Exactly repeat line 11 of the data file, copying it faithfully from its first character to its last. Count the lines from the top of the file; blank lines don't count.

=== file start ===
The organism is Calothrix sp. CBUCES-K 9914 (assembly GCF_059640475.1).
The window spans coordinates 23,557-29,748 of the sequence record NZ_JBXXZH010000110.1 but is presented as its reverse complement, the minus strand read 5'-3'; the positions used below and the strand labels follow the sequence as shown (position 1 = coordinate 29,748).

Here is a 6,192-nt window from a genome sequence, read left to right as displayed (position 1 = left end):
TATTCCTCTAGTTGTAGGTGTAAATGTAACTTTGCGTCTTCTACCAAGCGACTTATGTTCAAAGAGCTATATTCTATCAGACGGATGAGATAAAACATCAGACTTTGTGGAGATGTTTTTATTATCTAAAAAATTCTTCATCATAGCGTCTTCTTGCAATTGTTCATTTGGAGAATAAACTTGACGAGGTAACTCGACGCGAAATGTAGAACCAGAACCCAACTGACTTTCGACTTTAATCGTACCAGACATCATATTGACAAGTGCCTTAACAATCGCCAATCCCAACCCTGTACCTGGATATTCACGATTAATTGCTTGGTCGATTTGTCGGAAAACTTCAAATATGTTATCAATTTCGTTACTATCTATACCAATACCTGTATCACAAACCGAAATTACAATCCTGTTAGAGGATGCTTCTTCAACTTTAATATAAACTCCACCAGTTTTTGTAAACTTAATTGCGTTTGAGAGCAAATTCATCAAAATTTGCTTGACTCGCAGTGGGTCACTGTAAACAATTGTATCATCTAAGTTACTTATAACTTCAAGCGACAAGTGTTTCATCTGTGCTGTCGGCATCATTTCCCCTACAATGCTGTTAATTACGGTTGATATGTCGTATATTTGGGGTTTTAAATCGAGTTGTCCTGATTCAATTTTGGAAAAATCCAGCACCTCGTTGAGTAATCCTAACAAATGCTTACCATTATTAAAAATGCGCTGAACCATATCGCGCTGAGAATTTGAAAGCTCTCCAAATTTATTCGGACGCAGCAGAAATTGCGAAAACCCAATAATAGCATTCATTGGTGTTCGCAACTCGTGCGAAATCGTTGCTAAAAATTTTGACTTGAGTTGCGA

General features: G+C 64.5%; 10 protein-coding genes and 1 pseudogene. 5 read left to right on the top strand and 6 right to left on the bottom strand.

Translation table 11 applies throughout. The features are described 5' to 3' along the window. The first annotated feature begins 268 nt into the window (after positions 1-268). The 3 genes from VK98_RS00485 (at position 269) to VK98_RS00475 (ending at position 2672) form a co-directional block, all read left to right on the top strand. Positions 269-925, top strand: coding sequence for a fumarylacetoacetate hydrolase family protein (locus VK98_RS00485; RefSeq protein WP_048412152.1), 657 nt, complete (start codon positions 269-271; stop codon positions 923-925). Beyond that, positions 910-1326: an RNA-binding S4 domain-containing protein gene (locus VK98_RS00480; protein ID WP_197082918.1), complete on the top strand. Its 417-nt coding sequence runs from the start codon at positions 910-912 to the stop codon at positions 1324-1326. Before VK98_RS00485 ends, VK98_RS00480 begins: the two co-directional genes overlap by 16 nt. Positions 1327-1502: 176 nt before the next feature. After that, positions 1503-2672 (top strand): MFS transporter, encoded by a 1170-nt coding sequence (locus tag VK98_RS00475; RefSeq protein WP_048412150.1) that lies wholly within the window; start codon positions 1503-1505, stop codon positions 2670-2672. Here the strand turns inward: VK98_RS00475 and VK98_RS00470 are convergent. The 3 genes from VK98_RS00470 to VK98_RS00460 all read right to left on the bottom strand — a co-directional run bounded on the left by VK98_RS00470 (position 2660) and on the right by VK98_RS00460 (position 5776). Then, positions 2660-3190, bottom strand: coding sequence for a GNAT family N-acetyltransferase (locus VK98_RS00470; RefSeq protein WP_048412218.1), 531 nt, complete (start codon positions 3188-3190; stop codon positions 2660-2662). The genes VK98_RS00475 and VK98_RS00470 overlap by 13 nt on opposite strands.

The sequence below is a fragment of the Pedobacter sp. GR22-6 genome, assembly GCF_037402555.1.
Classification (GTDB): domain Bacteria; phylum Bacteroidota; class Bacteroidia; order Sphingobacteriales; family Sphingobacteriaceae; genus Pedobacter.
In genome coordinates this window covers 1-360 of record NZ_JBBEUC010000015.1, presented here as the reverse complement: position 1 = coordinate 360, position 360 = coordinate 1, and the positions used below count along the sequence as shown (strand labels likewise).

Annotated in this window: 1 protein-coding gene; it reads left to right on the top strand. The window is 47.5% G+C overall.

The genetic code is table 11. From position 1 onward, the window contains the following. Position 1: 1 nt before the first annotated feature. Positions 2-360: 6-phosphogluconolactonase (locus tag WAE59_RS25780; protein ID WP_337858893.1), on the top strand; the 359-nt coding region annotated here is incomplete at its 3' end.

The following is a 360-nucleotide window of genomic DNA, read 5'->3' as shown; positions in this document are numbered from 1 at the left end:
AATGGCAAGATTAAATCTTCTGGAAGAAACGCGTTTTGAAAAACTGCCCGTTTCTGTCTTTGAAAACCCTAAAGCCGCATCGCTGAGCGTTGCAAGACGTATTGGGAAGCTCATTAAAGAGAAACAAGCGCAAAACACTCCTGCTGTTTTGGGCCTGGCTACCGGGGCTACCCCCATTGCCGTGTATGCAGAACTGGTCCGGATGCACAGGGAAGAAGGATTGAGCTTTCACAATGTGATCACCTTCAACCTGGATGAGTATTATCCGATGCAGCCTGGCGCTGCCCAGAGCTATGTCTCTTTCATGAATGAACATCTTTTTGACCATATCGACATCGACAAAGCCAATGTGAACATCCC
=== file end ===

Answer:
The genetic code is table 11. From position 1 onward, the window contains the following. Position 1: 1 nt before the first annotated feature. Positions 2-360: 6-phosphogluconolactonase (locus tag WAE59_RS25780; protein ID WP_337858893.1), on the top strand; the 359-nt coding region annotated here is incomplete at its 3' end.